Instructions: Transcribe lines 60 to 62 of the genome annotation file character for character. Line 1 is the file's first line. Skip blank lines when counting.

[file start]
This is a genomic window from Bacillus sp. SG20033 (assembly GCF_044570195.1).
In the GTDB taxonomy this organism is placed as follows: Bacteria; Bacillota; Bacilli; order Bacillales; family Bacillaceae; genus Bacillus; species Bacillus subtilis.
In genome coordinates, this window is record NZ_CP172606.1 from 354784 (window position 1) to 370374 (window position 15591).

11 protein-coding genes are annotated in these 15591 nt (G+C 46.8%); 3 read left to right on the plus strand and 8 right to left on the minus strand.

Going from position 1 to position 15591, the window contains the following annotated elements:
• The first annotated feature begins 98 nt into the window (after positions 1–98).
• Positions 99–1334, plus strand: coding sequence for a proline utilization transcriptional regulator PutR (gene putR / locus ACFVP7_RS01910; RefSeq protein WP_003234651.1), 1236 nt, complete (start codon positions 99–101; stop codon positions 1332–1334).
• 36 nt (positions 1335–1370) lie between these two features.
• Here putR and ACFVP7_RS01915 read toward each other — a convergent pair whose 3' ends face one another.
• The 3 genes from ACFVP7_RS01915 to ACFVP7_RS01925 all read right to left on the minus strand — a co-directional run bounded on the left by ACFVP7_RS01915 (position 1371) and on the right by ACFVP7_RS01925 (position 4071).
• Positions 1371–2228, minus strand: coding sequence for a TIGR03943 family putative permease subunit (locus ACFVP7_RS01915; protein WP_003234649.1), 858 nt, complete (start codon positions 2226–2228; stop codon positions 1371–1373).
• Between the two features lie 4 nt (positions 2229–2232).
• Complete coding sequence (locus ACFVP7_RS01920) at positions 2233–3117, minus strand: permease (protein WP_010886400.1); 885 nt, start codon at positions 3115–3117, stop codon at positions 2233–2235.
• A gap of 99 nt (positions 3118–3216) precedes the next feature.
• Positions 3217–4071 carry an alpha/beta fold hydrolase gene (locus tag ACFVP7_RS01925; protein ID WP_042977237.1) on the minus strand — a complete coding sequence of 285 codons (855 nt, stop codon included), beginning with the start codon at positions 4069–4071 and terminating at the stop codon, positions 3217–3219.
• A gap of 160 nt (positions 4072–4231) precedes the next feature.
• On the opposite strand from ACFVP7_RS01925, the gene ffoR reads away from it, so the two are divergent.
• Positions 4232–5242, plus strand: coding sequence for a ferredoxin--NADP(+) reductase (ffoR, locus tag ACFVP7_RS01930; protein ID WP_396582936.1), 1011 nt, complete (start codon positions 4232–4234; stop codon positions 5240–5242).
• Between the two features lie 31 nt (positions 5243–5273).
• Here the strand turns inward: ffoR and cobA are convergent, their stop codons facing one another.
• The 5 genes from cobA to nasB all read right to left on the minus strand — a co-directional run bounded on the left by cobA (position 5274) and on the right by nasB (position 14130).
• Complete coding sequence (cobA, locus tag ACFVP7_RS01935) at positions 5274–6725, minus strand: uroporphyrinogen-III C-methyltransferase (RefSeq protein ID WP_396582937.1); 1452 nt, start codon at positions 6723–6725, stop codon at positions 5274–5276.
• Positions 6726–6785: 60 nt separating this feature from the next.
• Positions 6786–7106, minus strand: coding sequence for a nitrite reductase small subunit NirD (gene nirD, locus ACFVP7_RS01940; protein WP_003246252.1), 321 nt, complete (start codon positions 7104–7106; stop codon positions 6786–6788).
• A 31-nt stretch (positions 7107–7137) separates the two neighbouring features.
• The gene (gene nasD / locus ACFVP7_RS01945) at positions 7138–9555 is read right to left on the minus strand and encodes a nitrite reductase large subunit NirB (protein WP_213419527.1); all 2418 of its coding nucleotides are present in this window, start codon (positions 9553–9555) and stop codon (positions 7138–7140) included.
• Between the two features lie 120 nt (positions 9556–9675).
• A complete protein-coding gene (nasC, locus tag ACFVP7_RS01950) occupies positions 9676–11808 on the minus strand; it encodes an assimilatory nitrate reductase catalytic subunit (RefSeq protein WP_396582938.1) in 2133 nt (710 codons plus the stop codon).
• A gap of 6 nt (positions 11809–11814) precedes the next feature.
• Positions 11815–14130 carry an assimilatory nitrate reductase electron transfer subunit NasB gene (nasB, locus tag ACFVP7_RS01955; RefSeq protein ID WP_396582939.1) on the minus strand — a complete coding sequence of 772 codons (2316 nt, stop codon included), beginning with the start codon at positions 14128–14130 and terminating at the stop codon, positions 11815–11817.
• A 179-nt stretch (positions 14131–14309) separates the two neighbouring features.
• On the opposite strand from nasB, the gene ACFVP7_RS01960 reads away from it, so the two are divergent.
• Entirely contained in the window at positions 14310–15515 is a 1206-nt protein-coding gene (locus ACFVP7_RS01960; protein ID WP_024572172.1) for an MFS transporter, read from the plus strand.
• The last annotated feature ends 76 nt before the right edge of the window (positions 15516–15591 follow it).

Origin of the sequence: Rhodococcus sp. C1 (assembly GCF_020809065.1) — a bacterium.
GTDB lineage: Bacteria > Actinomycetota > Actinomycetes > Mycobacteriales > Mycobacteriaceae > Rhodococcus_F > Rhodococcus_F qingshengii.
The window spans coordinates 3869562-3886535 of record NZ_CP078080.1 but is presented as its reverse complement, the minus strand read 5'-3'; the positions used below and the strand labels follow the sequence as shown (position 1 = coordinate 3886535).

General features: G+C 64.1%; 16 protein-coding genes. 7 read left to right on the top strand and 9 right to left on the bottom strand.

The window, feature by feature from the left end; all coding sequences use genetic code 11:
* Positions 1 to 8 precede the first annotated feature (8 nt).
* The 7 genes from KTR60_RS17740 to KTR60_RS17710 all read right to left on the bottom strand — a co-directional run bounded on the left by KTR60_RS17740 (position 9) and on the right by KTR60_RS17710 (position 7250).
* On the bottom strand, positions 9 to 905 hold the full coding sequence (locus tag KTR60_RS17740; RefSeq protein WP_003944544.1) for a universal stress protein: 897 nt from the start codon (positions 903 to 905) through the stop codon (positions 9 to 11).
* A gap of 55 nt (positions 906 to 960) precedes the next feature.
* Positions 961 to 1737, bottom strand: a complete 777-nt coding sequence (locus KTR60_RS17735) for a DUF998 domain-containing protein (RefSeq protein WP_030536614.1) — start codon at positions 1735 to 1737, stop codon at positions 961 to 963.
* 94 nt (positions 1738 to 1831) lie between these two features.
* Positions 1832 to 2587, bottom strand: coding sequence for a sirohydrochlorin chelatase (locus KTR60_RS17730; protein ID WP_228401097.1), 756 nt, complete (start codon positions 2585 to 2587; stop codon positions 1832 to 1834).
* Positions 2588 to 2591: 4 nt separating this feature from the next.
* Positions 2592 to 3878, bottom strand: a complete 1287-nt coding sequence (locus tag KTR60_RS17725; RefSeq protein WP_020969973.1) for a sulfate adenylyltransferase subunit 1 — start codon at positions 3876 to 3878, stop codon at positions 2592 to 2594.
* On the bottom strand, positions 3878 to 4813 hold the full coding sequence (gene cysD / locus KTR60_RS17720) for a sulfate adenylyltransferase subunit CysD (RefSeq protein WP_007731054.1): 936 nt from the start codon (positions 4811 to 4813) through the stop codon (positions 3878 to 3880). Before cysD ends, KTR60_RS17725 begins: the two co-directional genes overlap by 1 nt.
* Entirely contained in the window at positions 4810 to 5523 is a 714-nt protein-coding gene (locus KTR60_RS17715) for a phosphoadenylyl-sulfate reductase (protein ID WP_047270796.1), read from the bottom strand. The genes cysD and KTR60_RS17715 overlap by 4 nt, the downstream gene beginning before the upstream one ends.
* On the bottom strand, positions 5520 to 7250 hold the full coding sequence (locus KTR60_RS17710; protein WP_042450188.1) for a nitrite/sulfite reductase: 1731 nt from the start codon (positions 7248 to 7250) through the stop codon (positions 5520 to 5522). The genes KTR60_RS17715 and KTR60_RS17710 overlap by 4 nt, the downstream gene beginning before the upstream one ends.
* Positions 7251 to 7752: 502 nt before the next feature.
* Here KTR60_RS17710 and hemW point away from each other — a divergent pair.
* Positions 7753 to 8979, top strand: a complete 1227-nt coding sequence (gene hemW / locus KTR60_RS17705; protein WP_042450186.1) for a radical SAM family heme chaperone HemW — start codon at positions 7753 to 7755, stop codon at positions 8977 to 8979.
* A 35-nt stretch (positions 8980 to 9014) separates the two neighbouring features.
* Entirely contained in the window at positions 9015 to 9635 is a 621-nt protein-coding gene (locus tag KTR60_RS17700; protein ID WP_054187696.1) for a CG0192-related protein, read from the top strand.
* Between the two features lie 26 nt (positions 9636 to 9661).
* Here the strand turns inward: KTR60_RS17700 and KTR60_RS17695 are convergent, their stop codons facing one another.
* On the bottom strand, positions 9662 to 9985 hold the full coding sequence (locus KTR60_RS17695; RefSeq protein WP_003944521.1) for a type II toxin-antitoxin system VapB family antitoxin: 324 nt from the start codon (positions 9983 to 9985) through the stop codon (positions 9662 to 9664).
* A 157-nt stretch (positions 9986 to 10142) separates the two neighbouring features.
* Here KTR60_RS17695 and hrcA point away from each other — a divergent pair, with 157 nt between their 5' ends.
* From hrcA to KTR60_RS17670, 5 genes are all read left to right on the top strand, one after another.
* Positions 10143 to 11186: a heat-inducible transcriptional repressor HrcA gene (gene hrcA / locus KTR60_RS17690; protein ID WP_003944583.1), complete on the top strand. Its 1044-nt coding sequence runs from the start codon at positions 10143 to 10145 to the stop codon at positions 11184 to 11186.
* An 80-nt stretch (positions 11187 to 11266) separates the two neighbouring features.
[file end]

* A 157-nt stretch (positions 9986 to 10142) separates the two neighbouring features.
* Here KTR60_RS17695 and hrcA point away from each other — a divergent pair, with 157 nt between their 5' ends.
* From hrcA to KTR60_RS17670, 5 genes are all read left to right on the top strand, one after another.